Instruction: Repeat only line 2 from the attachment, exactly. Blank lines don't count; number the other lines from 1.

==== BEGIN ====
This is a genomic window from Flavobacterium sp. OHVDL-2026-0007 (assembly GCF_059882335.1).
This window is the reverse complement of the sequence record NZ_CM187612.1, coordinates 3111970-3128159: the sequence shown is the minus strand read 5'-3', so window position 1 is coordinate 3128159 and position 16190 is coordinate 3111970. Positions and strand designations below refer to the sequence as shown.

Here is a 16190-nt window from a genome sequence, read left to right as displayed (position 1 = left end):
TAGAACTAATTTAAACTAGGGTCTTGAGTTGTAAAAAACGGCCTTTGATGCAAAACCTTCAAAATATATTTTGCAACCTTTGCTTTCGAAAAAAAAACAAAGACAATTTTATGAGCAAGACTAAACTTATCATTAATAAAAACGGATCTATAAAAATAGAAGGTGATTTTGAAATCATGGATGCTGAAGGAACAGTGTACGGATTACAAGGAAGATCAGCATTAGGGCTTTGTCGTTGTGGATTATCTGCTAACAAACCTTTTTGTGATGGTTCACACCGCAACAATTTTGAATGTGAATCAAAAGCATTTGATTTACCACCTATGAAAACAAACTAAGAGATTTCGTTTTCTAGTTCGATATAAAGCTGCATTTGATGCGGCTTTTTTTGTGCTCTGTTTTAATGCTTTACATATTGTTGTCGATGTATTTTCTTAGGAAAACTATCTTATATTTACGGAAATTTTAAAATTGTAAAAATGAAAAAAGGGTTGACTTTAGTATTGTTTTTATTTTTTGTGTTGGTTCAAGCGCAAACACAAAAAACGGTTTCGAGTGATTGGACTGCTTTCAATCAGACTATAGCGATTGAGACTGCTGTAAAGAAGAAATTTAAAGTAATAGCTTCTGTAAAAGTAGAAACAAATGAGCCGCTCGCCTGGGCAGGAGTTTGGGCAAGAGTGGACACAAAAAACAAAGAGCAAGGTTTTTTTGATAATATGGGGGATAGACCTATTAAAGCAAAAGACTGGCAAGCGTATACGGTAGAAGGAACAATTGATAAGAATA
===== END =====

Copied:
This window is the reverse complement of the sequence record NZ_CM187612.1, coordinates 3111970-3128159: the sequence shown is the minus strand read 5'-3', so window position 1 is coordinate 3128159 and position 16190 is coordinate 3111970. Positions and strand designations below refer to the sequence as shown.